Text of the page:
10 things mining recruiters want to see on a resume

Ruhr Area

Here are the top 10 things recruiters are looking for in a resume when hiring people for an entry-level role.

If you’re applying for an entry-level mining job in the Australian mining industry, how do you make your resume stand out from hundreds of other hopefuls?

We look at resumes like yours every day, so we’ve seen the good and the bad when it comes to resumes—and we know what mining companies are looking for. With that in mind, we’ve created this helpful list of 10 things to include in your resume if you want to clinch an interview and win your start in mining.

1. Detailed experience

List the actual responsibilities you’ve had in your previous employment. Don’t just list vague duties. Mining companies are interested in transferrable skills, like the ability to manage people or to communicate well.

2. A list of your tickets

A list of licences, qualifications and machinery operating tickets that are relevant to the role you are applying for, including the date the qualification was obtained and/or the date the qualification expires.

3. Stability and reliability

A consistent and stable work history that demonstrates you are reliable and committed and will turn up every day. If you have had time out of work (e.g., a gap year, time spent studying or a period of unemployment) ensure you have an explanation.

4. Good references

Your listed referees are previous supervisors or managers. Be sure to choose your references wisely. It should always be someone who has managed you, and not a friend.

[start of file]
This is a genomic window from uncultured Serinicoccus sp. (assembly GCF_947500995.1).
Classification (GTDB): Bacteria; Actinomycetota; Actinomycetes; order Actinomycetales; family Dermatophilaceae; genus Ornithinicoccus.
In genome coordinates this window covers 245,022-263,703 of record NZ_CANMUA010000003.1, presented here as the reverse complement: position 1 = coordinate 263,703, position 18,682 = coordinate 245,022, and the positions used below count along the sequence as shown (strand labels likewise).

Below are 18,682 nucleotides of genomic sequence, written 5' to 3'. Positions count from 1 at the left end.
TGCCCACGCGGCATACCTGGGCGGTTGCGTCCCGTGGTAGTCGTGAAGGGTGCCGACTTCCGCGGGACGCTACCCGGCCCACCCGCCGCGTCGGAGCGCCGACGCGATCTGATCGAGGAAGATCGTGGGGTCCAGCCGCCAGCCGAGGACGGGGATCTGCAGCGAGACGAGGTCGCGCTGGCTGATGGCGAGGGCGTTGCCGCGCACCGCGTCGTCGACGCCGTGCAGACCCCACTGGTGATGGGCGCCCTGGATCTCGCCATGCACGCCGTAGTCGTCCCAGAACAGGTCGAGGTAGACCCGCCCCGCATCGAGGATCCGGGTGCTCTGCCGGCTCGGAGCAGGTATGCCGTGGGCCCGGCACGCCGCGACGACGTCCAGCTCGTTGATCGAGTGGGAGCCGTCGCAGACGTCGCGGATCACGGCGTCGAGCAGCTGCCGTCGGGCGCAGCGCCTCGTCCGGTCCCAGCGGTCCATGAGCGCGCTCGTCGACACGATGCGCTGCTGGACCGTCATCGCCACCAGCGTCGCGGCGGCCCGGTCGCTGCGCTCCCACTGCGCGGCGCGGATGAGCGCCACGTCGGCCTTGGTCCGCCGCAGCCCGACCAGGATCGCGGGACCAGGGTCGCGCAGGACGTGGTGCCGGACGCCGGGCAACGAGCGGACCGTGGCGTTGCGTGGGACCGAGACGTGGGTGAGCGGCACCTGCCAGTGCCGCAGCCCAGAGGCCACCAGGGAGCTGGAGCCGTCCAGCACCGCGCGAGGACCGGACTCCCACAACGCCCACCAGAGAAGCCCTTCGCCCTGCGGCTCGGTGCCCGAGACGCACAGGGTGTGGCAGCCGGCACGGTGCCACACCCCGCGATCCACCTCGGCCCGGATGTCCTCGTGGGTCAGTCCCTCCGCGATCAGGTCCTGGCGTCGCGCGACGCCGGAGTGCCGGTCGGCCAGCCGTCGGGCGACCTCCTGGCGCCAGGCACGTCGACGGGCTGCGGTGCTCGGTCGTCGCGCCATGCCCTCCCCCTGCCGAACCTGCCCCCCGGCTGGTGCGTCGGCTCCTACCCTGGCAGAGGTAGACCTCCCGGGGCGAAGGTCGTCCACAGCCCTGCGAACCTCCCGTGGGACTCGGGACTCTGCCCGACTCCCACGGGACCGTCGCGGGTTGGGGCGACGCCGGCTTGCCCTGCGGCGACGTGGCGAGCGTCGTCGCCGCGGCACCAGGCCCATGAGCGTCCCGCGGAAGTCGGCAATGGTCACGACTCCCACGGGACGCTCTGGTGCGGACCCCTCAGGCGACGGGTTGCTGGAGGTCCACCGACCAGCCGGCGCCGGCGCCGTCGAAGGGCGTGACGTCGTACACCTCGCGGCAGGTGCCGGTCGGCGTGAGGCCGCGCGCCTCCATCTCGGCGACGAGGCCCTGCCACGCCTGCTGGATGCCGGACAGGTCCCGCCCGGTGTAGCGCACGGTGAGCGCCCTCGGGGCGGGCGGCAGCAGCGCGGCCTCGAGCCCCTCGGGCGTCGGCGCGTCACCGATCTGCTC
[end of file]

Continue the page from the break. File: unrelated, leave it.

READ MORE: How to choose the right referee 

5. Experience of physical labour

List any previous experience you’ve had in a physical and practical role, for example, labouring, construction or farming. Or show you have volunteered in a labouring role, for example, with the SES or as a volunteer firefighter. Lots of people struggle with the physicality of many mining jobs, so recruiters like to see that you are capable of hard yakka.

6. A clean driving record

Show your clean driving record and outline your experience driving larger vehicles. Include all the classes of driver’s licence you hold.

READ MORE: What will and won’t come up on your National Police Clearance

7. Evidence of good physical health

Jot down your experience and/or examples that will show you are physically capable of long hours and working the rosters away from home. (This could include playing regular sport or previous work experience, for example).

8. Your commitment

Be able to show you are committed and really want to be given a start on the mines. This could be as straightforward as having a profile on your resume outlining your efforts to date, your interests and what you have learnt, right through to having enrolled in a relevant course at TAFE. You could also explain these points in your cover letter.

9. Transferable skills

Transferable skills are those that work across almost any workplace, such as demonstrated ability to solve problems, previous experience working in a team, communication skills (verbal and written), safety knowledge and safe work practices.

10. A clean social media presence

OK, so this one isn’t really about what appears on your resume, but it’s no less important! Recruiters really do check your social media accounts, so be aware. They’ll look for any pictures of you online—not just ones on your profile page, but others in which you have been tagged. How you appear on social media is very likely to be the first impression you’re giving your recruiter and potential employer—don’t make it a bad one.

To be considered for unlisted jobs, make sure to register with us so we have your details on file.

Dan Hatch
Mining People International